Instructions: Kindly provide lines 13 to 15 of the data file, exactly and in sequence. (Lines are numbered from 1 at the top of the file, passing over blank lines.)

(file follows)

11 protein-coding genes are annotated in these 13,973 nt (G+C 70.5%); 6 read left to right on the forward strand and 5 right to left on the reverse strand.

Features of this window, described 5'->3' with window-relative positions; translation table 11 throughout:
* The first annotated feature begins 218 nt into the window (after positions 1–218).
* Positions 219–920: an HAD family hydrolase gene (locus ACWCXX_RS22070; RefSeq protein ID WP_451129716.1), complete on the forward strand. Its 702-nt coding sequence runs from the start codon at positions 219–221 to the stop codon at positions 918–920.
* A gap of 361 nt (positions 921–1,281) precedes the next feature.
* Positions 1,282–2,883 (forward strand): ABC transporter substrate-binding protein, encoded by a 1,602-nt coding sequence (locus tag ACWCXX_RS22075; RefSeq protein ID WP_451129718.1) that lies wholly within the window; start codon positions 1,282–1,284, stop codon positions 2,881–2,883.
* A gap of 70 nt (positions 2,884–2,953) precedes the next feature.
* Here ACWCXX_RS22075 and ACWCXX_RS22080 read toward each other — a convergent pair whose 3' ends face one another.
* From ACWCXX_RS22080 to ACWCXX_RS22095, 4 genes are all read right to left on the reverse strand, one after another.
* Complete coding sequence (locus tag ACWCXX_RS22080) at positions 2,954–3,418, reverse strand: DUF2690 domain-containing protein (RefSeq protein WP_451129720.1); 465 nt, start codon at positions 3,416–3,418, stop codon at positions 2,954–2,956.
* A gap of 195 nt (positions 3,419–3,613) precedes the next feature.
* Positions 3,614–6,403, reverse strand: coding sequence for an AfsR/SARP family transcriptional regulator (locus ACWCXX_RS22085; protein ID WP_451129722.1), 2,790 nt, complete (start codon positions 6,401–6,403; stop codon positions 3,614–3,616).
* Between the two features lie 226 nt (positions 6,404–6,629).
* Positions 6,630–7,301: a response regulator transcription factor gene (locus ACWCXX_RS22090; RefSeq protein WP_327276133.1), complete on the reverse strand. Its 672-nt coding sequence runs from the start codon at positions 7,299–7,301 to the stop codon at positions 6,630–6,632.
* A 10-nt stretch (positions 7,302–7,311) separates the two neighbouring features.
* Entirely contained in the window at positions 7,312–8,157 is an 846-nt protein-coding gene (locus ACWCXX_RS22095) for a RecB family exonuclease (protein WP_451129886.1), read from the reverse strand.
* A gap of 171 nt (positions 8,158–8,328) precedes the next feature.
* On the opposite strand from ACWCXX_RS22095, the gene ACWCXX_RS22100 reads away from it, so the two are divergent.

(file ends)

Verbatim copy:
* Between the two features lie 226 nt (positions 6,404–6,629).
* Positions 6,630–7,301: a response regulator transcription factor gene (locus ACWCXX_RS22090; RefSeq protein WP_327276133.1), complete on the reverse strand. Its 672-nt coding sequence runs from the start codon at positions 7,299–7,301 to the stop codon at positions 6,630–6,632.
* A 10-nt stretch (positions 7,302–7,311) separates the two neighbouring features.